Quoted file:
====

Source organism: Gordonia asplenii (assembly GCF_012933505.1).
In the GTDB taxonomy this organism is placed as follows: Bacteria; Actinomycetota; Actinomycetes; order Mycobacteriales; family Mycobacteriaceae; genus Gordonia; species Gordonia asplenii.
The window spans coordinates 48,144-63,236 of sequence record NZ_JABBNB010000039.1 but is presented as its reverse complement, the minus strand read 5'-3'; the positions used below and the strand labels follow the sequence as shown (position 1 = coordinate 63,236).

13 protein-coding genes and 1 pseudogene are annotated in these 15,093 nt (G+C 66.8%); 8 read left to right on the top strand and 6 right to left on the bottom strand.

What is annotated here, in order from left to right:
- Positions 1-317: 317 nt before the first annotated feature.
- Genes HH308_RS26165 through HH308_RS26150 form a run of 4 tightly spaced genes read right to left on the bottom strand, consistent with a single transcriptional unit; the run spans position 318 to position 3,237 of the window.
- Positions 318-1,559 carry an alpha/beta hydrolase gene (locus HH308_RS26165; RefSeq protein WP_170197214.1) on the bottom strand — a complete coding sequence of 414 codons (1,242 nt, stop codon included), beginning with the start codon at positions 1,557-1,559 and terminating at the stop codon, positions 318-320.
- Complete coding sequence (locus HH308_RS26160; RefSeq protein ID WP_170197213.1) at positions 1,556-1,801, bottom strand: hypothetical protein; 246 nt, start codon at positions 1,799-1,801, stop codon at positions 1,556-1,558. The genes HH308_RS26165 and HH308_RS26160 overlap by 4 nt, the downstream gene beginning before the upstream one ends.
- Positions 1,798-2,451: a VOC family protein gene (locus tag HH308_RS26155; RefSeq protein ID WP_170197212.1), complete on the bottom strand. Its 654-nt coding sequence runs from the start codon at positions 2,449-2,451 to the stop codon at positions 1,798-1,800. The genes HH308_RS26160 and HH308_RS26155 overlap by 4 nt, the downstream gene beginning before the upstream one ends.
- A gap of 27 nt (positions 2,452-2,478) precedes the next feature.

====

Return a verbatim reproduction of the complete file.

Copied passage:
Source organism: Gordonia asplenii (assembly GCF_012933505.1).
In the GTDB taxonomy this organism is placed as follows: Bacteria; Actinomycetota; Actinomycetes; order Mycobacteriales; family Mycobacteriaceae; genus Gordonia; species Gordonia asplenii.
The window spans coordinates 48,144-63,236 of sequence record NZ_JABBNB010000039.1 but is presented as its reverse complement, the minus strand read 5'-3'; the positions used below and the strand labels follow the sequence as shown (position 1 = coordinate 63,236).

13 protein-coding genes and 1 pseudogene are annotated in these 15,093 nt (G+C 66.8%); 8 read left to right on the top strand and 6 right to left on the bottom strand.

What is annotated here, in order from left to right:
- Positions 1-317: 317 nt before the first annotated feature.
- Genes HH308_RS26165 through HH308_RS26150 form a run of 4 tightly spaced genes read right to left on the bottom strand, consistent with a single transcriptional unit; the run spans position 318 to position 3,237 of the window.
- Positions 318-1,559 carry an alpha/beta hydrolase gene (locus HH308_RS26165; RefSeq protein WP_170197214.1) on the bottom strand — a complete coding sequence of 414 codons (1,242 nt, stop codon included), beginning with the start codon at positions 1,557-1,559 and terminating at the stop codon, positions 318-320.
- Complete coding sequence (locus HH308_RS26160; RefSeq protein ID WP_170197213.1) at positions 1,556-1,801, bottom strand: hypothetical protein; 246 nt, start codon at positions 1,799-1,801, stop codon at positions 1,556-1,558. The genes HH308_RS26165 and HH308_RS26160 overlap by 4 nt, the downstream gene beginning before the upstream one ends.
- Positions 1,798-2,451: a VOC family protein gene (locus tag HH308_RS26155; RefSeq protein ID WP_170197212.1), complete on the bottom strand. Its 654-nt coding sequence runs from the start codon at positions 2,449-2,451 to the stop codon at positions 1,798-1,800. The genes HH308_RS26160 and HH308_RS26155 overlap by 4 nt, the downstream gene beginning before the upstream one ends.
- A gap of 27 nt (positions 2,452-2,478) precedes the next feature.